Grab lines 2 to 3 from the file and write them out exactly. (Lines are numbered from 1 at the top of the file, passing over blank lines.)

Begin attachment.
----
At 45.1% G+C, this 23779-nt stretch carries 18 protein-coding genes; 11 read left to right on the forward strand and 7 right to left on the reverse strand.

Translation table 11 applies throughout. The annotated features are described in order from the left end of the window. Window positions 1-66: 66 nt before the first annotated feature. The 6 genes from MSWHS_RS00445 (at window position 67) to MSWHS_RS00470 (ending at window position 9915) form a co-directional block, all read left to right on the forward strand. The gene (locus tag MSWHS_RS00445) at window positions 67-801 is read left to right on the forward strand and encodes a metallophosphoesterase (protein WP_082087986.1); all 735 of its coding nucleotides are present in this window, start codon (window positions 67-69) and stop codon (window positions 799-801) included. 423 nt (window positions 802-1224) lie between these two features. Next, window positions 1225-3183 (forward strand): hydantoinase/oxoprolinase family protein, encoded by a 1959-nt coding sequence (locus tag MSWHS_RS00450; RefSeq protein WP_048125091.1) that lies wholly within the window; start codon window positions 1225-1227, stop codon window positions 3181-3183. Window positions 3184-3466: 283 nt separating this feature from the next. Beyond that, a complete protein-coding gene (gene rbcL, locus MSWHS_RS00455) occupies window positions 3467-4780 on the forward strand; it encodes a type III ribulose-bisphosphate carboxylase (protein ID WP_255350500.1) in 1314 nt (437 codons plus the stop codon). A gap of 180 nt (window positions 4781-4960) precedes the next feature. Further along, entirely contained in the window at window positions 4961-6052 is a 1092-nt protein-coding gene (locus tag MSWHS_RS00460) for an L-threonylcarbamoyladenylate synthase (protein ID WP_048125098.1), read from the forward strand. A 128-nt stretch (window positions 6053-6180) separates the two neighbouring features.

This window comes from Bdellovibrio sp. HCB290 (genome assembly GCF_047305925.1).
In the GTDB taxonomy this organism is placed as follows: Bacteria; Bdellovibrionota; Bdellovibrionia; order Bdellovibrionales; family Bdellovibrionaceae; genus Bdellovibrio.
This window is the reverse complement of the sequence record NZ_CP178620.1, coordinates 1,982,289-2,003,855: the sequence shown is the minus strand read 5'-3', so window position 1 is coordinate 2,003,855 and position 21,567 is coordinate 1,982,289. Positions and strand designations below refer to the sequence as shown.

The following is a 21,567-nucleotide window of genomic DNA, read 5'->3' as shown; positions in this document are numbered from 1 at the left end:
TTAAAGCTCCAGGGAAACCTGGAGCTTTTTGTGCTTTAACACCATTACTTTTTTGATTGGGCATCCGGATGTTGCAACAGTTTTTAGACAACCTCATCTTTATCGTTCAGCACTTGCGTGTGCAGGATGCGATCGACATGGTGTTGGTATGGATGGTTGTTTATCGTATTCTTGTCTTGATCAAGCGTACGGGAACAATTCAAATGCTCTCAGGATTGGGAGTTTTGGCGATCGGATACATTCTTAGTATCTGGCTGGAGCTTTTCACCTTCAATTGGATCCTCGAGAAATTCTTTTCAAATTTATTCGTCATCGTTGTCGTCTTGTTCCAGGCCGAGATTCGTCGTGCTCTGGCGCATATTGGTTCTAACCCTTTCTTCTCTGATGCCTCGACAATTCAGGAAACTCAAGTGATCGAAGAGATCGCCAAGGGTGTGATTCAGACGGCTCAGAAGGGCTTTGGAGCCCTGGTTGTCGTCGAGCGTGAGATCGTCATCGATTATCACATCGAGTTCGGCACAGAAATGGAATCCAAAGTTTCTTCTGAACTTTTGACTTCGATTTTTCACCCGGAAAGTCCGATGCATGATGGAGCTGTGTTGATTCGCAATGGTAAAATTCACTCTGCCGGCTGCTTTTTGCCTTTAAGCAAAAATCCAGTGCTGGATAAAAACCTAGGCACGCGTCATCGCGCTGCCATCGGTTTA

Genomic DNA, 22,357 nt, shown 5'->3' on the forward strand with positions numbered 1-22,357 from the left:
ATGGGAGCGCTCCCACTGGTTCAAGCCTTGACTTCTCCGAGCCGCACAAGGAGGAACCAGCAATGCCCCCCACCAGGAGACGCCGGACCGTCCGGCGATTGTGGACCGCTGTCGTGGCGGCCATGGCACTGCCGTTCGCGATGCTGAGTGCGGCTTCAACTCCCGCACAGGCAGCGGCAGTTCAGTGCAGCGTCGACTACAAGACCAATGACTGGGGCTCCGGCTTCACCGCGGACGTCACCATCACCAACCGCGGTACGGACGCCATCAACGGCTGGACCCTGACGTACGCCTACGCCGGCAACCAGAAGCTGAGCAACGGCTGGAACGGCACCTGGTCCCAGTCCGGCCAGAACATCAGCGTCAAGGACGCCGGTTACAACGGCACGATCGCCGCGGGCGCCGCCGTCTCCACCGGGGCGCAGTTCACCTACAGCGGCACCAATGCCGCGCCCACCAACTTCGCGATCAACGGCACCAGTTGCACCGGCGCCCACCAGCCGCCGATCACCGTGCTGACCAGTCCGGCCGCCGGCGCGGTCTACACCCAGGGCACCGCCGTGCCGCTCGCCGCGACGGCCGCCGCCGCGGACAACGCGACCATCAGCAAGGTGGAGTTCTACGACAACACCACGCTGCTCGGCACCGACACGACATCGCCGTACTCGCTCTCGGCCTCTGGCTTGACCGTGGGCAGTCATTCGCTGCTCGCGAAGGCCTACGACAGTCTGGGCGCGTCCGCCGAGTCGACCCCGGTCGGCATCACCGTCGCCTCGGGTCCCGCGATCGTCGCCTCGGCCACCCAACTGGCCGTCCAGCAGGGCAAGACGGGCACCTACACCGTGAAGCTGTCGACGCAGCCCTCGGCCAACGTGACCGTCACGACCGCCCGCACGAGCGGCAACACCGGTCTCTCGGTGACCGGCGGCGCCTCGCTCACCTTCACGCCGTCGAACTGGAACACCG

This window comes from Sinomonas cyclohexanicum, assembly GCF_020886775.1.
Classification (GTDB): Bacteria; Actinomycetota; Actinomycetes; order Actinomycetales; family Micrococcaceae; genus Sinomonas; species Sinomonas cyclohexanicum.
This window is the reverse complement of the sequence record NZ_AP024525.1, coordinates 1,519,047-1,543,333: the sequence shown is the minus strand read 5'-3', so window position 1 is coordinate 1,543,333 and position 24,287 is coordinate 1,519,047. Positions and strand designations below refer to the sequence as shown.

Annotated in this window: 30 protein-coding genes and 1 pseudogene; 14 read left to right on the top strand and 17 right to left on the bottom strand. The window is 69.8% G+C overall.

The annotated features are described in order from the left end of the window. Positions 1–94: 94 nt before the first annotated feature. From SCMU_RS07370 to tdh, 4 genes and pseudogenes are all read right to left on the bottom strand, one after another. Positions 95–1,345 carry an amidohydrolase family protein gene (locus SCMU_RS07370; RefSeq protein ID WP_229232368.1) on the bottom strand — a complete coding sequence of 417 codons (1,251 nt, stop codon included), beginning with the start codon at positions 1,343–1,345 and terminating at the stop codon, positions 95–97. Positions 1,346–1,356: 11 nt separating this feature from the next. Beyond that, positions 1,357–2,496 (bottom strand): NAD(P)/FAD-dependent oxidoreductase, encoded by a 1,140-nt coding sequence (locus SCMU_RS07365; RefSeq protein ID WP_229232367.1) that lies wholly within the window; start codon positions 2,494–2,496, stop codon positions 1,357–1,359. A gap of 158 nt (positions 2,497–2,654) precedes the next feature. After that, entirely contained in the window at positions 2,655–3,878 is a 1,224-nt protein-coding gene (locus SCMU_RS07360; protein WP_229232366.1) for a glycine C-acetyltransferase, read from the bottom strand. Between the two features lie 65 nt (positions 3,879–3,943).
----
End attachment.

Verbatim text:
Translation table 11 applies throughout. The annotated features are described in order from the left end of the window. Window positions 1-66: 66 nt before the first annotated feature. The 6 genes from MSWHS_RS00445 (at window position 67) to MSWHS_RS00470 (ending at window position 9915) form a co-directional block, all read left to right on the forward strand. The gene (locus tag MSWHS_RS00445) at window positions 67-801 is read left to right on the forward strand and encodes a metallophosphoesterase (protein WP_082087986.1); all 735 of its coding nucleotides are present in this window, start codon (window positions 67-69) and stop codon (window positions 799-801) included. 423 nt (window positions 802-1224) lie between these two features. Next, window positions 1225-3183 (forward strand): hydantoinase/oxoprolinase family protein, encoded by a 1959-nt coding sequence (locus tag MSWHS_RS00450; RefSeq protein WP_048125091.1) that lies wholly within the window; start codon window positions 1225-1227, stop codon window positions 3181-3183. Window positions 3184-3466: 283 nt separating this feature from the next. Beyond that, a complete protein-coding gene (gene rbcL, locus MSWHS_RS00455) occupies window positions 3467-4780 on the forward strand; it encodes a type III ribulose-bisphosphate carboxylase (protein ID WP_255350500.1) in 1314 nt (437 codons plus the stop codon). A gap of 180 nt (window positions 4781-4960) precedes the next feature. Further along, entirely contained in the window at window positions 4961-6052 is a 1092-nt protein-coding gene (locus tag MSWHS_RS00460) for an L-threonylcarbamoyladenylate synthase (protein ID WP_048125098.1), read from the forward strand. A 128-nt stretch (window positions 6053-6180) separates the two neighbouring features.

This window comes from Bdellovibrio sp. HCB290 (genome assembly GCF_047305925.1).